The church has what you could call an elephant in the room, and unfortunately that elephant is one of the three persons of the Godhead. We simply don’t talk about the Holy Spirit a fraction as often as we ought to. I remember looking for resources that discussed the Holy Spirit’s role in the Trinity as I was preparing a sermon series a couple of years ago and it was quite the challenge. One Trinity-focused audio lesson I pulled up didn’t even mention the Spirit. But He’s just as much God as the Father and the Son, and yet we spend nearly all of our time as Christians teaching, preaching, writing, and discussing those two. (And they deserve a great deal of our attention, of course.)
On the other hand, though, you can’t go very far in the Bible without seeing the Holy Spirit at work. I think we believe in the Holy Spirit more than we sometimes indicate. We just call His work “providence” or refer to our “conscience” in areas where the Bible gives the Spirit the credit. But He deserves that credit, and we have to stop trying to get out of discussing Him.
Of course, it’s no mystery why the topic of the Holy Spirit is avoided to the degree that it is. There’s always that pendulum effect that we have to watch out for wherever false doctrines arise. We can be so worried about succumbing to false teachings that we go just as far off the path in the opposite direction. With all of the charismatic beliefs about the Holy Spirit that are present in some denominations today, we are understandably cautious to avoid those teachings. But to go to the point where we rarely discuss the Spirit and diminish His role to virtually nothing is not the proper response. Consider a few things the Scriptures tell us about the Holy Spirit:

  • We as the church are the “temple” of the Holy Spirit, according to 1 Corinthians 6:19.
  • The Holy Spirit is the seal and pledge given to us by the Father to assure our salvation (Ephesians 1:14-15).
  • The Holy Spirit helps us in our battle to put sin to death (Romans 8, specifically verse 13) and is what sets us apart as sons of God (8:14).
  • The Fruit of the Spirit is love, joy, peace, patience, kindness, goodness, gentleness, and self-control (Galatians 5:22-23).

There’s nothing wrong with saying that the Holy Spirit is an integral part of our salvation and daily walk. This isn’t to say that we receive special messages, or perform miracles, or that we’ll hear God talking to us. It is to say, however, that the Spirit is an active worker in conforming us to the image of Christ and bringing us toward heaven. God the Father sent God the Son into the world to suffer and die to purchase our salvation, and God the Son sent the Holy Spirit into the world to strengthen and assure His disciples (including us). We need to ground ourselves and our fellow Christians in the knowledge that we are being shaped by God’s Spirit. The implications of avoiding the topic are greatly damaging.
Here’s why it matters that we emphasize the work of the Spirit: when we diminish the work of the Spirit, we exalt ourselves. 
If we avoid talking about the Holy Spirit – or worse; talk about Him in a way that eliminates His current work altogether – we’re pointing ourselves and our fellow Christians down one of two paths. Either we live with constant doubt or an unhealthy, self-reliant pride. Either way we’re exalting ourselves by leaving the entire issue up to our own strength.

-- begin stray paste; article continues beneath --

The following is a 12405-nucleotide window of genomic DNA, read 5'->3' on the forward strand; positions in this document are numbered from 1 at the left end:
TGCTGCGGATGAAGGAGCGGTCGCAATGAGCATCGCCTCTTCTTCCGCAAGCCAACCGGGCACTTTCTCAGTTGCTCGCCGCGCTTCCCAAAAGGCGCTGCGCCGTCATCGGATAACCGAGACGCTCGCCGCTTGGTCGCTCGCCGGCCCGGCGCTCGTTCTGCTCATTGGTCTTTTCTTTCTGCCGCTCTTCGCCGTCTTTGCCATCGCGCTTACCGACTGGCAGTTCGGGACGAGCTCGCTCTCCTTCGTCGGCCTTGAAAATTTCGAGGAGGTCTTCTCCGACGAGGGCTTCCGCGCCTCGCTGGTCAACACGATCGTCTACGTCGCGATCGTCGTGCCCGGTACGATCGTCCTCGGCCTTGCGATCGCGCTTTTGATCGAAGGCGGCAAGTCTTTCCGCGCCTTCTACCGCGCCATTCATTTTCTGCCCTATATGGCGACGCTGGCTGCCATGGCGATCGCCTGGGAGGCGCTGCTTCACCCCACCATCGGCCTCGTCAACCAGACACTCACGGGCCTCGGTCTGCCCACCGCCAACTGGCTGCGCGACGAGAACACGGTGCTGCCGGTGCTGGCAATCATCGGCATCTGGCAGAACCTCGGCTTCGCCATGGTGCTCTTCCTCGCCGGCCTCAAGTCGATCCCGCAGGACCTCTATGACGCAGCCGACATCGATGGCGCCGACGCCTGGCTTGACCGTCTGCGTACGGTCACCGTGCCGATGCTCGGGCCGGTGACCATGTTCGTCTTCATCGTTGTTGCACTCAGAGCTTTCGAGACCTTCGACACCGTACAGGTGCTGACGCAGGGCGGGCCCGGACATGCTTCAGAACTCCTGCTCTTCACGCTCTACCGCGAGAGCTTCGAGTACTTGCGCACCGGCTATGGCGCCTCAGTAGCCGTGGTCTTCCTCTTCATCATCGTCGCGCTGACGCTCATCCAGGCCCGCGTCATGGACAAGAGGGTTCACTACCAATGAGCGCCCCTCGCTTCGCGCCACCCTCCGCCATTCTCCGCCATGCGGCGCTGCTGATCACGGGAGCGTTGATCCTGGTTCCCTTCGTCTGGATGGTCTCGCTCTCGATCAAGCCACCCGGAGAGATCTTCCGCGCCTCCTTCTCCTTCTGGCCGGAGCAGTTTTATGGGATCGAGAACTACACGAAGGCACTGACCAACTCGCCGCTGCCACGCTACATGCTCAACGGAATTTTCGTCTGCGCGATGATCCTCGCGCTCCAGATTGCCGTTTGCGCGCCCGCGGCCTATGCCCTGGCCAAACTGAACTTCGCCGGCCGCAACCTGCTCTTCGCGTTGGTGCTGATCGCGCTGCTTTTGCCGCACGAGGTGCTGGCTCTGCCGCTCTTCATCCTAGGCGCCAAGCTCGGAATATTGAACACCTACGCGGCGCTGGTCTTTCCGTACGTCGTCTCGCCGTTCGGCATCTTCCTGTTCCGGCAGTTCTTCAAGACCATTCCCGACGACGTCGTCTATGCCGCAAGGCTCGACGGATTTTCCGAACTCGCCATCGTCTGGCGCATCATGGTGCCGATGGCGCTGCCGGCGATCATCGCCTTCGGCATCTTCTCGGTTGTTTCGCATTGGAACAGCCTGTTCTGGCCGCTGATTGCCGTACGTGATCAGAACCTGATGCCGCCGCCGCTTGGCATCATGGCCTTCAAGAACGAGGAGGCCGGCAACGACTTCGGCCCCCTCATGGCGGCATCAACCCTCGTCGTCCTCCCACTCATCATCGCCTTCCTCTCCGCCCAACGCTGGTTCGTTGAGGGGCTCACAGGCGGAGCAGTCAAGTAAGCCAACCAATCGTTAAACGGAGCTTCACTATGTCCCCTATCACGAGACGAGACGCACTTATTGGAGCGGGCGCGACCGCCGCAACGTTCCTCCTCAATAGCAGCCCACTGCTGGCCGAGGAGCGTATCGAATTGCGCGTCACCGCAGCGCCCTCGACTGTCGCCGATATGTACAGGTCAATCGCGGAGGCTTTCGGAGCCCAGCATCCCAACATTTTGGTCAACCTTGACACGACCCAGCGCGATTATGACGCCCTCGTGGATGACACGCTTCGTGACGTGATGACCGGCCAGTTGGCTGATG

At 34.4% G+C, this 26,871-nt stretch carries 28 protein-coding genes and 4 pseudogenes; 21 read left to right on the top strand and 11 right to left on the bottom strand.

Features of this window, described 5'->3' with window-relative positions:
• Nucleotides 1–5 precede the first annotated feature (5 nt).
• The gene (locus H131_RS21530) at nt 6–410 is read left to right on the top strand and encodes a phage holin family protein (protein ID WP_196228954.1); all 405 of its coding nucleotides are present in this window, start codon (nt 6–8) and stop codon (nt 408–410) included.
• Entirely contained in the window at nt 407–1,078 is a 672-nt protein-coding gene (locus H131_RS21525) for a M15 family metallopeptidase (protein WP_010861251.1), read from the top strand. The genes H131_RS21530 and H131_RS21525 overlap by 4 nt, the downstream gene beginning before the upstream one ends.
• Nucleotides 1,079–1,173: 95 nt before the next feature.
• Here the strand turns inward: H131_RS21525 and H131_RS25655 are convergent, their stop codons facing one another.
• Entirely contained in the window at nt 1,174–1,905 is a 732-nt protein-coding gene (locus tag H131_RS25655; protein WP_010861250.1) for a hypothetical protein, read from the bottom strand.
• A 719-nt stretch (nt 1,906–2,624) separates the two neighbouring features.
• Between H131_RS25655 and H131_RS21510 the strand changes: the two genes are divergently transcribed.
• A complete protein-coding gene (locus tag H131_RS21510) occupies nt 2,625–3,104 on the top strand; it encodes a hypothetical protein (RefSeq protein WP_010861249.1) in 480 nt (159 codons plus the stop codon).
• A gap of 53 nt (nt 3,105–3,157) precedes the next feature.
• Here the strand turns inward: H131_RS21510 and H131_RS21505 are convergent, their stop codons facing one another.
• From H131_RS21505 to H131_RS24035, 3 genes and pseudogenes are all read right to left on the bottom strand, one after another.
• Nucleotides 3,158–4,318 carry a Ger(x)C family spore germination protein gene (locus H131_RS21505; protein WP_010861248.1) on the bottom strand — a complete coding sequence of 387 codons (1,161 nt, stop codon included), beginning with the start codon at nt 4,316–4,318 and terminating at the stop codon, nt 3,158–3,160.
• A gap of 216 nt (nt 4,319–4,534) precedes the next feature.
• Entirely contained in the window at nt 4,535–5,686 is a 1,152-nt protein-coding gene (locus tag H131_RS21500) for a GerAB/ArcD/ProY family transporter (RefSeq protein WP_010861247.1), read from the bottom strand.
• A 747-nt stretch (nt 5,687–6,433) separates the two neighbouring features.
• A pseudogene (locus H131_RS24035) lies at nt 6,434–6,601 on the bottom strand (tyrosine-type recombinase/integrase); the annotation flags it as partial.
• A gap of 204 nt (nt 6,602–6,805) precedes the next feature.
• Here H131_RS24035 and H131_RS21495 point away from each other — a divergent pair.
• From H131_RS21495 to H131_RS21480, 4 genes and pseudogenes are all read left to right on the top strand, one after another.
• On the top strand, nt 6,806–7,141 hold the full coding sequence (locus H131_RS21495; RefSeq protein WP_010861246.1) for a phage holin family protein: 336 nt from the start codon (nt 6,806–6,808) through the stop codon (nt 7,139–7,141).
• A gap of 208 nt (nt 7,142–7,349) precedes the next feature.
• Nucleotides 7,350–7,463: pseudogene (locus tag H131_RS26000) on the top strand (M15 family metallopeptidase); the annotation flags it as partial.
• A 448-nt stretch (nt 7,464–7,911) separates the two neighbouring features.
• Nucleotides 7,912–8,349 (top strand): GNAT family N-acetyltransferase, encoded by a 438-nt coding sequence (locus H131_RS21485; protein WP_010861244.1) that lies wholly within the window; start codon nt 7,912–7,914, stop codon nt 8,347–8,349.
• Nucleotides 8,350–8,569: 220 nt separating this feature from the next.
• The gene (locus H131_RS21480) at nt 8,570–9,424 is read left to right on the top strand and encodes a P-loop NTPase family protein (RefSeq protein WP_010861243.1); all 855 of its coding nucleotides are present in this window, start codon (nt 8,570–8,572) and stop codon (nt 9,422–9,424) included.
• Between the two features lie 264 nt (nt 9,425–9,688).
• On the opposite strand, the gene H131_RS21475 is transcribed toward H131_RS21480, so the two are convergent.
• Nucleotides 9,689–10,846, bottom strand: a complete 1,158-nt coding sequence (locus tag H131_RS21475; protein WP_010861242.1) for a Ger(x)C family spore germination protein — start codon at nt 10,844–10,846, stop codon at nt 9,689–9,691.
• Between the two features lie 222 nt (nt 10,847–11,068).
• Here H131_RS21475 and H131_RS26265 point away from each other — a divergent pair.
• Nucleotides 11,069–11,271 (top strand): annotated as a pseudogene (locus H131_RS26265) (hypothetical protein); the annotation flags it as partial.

Without the Spirit we can either have no confidence of our salvation, because it is dependent solely on our trying hard and we aren’t ever convinced that we’ve tried hard enough, OR we are fully assured of our salvation because like the rich young ruler we’ve kept all the right commands. On the other hand, when we allow for the work of the Spirit in our lives and remember that He is the seal and pledge of our salvation, we can be 100% assured of our salvation (as 1 John 5:13 promises).
To give a couple of practical examples of the pride vs. uncertainty issue:
If we downplay the Holy Spirit or say that we don’t have Him in our lives, we say that the early church had an unfair advantage over us. If they had God living within them helping them fight sin (as Romans 8 describes) and we’re left to do it on our own, they had a divine kind of help that we don’t. And, conversely, if we think we can accomplish through our own works what they accomplished while having God Himself within them, we may have a bit of a pride problem.
Or, if the Fruit of the Spirit is just the result of me trying my hardest to obey, what (externally) separates the child of God from the non-believer who decides to try to add those characteristics? We’re saying they could be just as righteous if they really put their minds to it. But if we see fruit as what fruit is and always has been, the natural external growth that shows what lies within, the burden is taken off of us. It is God who does the sanctifies (sets apart, makes holy) through the work of the Spirit (1 Peter 1:2). We are simply called to sow to the Spirit (Galatians 6:8). This way the credit for our growth goes to God alone, which is exactly how it should be.
I encourage you to do a study of the Holy Spirit. You may be shocked by just how big of a role the Spirit plays as that third, under-appreciated member of the Godhead. But you’ll also see just how much assurance He brings to our lives. We don’t have to have that tightrope walk feeling about our salvation that so many do. We only have to focus on sowing to the Spirit through activities like study, prayer, fellowship, and worship and He’ll sanctify us from within and seal us for our heavenly homes.
For all of these reasons, I’m thankful for the Holy Spirit. And I’m not going to stop talking about the work He’s doing in my life.
By Jack Wilkie